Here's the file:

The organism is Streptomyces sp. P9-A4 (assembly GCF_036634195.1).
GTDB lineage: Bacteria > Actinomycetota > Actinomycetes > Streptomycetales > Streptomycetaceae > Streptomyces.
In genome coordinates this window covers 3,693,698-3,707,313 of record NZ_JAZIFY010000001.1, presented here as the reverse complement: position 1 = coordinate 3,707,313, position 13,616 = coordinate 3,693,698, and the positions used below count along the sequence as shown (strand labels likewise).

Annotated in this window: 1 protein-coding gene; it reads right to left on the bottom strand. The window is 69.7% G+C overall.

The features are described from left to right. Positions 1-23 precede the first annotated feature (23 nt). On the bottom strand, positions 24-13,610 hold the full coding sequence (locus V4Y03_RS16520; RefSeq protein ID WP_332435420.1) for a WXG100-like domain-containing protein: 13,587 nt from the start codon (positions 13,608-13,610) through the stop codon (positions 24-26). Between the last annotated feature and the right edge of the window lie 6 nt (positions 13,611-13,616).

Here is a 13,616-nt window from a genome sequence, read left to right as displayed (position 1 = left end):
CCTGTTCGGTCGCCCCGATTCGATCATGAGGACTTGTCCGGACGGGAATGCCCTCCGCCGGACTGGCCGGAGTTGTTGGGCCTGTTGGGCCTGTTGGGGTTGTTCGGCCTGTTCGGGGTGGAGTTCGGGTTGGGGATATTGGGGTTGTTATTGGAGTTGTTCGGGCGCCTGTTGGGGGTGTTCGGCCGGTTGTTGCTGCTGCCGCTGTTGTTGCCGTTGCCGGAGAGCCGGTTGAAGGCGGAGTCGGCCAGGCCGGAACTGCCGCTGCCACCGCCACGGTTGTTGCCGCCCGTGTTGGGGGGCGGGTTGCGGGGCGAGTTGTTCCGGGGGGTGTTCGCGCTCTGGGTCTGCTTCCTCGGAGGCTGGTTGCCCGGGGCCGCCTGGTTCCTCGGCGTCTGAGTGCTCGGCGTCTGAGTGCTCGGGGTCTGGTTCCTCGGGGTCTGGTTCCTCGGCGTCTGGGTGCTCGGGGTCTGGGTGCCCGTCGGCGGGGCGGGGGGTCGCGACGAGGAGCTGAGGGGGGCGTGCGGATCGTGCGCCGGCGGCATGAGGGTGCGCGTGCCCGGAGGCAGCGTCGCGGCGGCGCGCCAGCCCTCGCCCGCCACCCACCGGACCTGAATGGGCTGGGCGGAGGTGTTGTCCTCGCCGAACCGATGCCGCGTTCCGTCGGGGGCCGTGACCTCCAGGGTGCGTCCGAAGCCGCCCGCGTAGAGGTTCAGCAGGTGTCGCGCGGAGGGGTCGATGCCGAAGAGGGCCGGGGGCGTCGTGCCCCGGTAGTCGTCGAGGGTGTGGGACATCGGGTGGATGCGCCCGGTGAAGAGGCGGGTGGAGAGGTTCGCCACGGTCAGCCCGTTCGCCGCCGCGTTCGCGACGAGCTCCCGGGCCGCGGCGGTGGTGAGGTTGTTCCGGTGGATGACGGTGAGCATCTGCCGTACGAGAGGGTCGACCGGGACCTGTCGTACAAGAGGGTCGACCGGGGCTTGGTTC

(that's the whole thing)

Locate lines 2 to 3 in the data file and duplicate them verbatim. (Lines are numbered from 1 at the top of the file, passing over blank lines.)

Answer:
GTDB lineage: Bacteria > Actinomycetota > Actinomycetes > Streptomycetales > Streptomycetaceae > Streptomyces.
In genome coordinates this window covers 3,693,698-3,707,313 of record NZ_JAZIFY010000001.1, presented here as the reverse complement: position 1 = coordinate 3,707,313, position 13,616 = coordinate 3,693,698, and the positions used below count along the sequence as shown (strand labels likewise).